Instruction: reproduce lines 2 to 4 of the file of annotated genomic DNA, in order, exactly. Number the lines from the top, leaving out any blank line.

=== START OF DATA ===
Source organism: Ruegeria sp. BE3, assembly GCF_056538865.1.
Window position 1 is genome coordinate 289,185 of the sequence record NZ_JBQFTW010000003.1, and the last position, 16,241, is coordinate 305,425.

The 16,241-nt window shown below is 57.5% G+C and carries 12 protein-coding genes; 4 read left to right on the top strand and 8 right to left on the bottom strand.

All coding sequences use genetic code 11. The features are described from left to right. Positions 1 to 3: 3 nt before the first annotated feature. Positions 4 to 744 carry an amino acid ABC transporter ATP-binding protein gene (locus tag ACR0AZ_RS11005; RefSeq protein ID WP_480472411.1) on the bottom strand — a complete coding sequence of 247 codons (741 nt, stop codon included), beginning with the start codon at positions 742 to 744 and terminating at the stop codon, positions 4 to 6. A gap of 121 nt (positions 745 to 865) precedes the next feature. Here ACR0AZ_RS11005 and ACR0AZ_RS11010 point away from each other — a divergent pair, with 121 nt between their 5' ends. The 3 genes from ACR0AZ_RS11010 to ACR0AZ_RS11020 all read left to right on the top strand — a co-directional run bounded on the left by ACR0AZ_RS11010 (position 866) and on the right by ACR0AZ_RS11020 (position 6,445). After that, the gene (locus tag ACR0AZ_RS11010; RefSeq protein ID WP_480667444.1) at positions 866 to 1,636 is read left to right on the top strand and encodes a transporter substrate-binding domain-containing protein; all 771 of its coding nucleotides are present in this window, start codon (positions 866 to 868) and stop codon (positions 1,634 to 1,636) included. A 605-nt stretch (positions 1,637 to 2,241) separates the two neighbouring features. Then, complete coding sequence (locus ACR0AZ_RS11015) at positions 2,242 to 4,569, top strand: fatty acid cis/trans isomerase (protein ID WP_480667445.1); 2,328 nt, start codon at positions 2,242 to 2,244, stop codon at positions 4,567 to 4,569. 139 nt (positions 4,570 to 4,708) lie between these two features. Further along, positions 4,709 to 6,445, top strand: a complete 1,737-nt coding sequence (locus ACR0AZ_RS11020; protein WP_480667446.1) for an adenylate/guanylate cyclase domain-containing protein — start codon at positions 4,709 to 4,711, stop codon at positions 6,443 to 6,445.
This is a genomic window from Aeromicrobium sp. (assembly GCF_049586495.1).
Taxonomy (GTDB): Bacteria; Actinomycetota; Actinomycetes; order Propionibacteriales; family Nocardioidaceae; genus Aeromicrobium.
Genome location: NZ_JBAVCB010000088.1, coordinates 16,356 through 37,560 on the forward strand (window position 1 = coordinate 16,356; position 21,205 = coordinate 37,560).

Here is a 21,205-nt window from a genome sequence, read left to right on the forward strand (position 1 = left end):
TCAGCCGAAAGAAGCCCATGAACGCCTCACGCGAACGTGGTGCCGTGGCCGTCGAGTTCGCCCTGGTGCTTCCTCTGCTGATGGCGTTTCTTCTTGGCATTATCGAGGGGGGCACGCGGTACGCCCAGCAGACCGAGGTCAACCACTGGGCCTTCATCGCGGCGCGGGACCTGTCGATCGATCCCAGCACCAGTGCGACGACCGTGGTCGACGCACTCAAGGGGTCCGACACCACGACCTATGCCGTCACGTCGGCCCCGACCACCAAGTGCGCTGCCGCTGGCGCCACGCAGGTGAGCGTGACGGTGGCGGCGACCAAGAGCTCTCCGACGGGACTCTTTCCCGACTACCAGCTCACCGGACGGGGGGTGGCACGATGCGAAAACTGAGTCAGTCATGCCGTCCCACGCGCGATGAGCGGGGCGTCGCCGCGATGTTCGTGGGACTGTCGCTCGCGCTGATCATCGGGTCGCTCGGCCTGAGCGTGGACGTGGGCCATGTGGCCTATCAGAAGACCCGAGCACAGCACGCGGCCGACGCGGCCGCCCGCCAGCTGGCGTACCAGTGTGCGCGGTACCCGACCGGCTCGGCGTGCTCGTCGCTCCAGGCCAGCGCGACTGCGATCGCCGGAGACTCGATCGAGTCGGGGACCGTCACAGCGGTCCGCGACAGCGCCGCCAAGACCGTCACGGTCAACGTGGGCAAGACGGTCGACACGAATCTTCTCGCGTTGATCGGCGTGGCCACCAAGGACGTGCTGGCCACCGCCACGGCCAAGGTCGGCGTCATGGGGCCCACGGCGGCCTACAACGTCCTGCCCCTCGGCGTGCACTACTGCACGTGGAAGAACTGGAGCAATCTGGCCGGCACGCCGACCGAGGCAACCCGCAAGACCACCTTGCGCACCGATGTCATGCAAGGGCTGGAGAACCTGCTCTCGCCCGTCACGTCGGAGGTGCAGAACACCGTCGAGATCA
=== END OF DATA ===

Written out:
Window position 1 is genome coordinate 289,185 of the sequence record NZ_JBQFTW010000003.1, and the last position, 16,241, is coordinate 305,425.

The 16,241-nt window shown below is 57.5% G+C and carries 12 protein-coding genes; 4 read left to right on the top strand and 8 right to left on the bottom strand.

All coding sequences use genetic code 11. The features are described from left to right. Positions 1 to 3: 3 nt before the first annotated feature. Positions 4 to 744 carry an amino acid ABC transporter ATP-binding protein gene (locus tag ACR0AZ_RS11005; RefSeq protein ID WP_480472411.1) on the bottom strand — a complete coding sequence of 247 codons (741 nt, stop codon included), beginning with the start codon at positions 742 to 744 and terminating at the stop codon, positions 4 to 6. A gap of 121 nt (positions 745 to 865) precedes the next feature. Here ACR0AZ_RS11005 and ACR0AZ_RS11010 point away from each other — a divergent pair, with 121 nt between their 5' ends. The 3 genes from ACR0AZ_RS11010 to ACR0AZ_RS11020 all read left to right on the top strand — a co-directional run bounded on the left by ACR0AZ_RS11010 (position 866) and on the right by ACR0AZ_RS11020 (position 6,445). After that, the gene (locus tag ACR0AZ_RS11010; RefSeq protein ID WP_480667444.1) at positions 866 to 1,636 is read left to right on the top strand and encodes a transporter substrate-binding domain-containing protein; all 771 of its coding nucleotides are present in this window, start codon (positions 866 to 868) and stop codon (positions 1,634 to 1,636) included. A 605-nt stretch (positions 1,637 to 2,241) separates the two neighbouring features. Then, complete coding sequence (locus ACR0AZ_RS11015) at positions 2,242 to 4,569, top strand: fatty acid cis/trans isomerase (protein ID WP_480667445.1); 2,328 nt, start codon at positions 2,242 to 2,244, stop codon at positions 4,567 to 4,569. 139 nt (positions 4,570 to 4,708) lie between these two features. Further along, positions 4,709 to 6,445, top strand: a complete 1,737-nt coding sequence (locus ACR0AZ_RS11020; protein WP_480667446.1) for an adenylate/guanylate cyclase domain-containing protein — start codon at positions 4,709 to 4,711, stop codon at positions 6,443 to 6,445.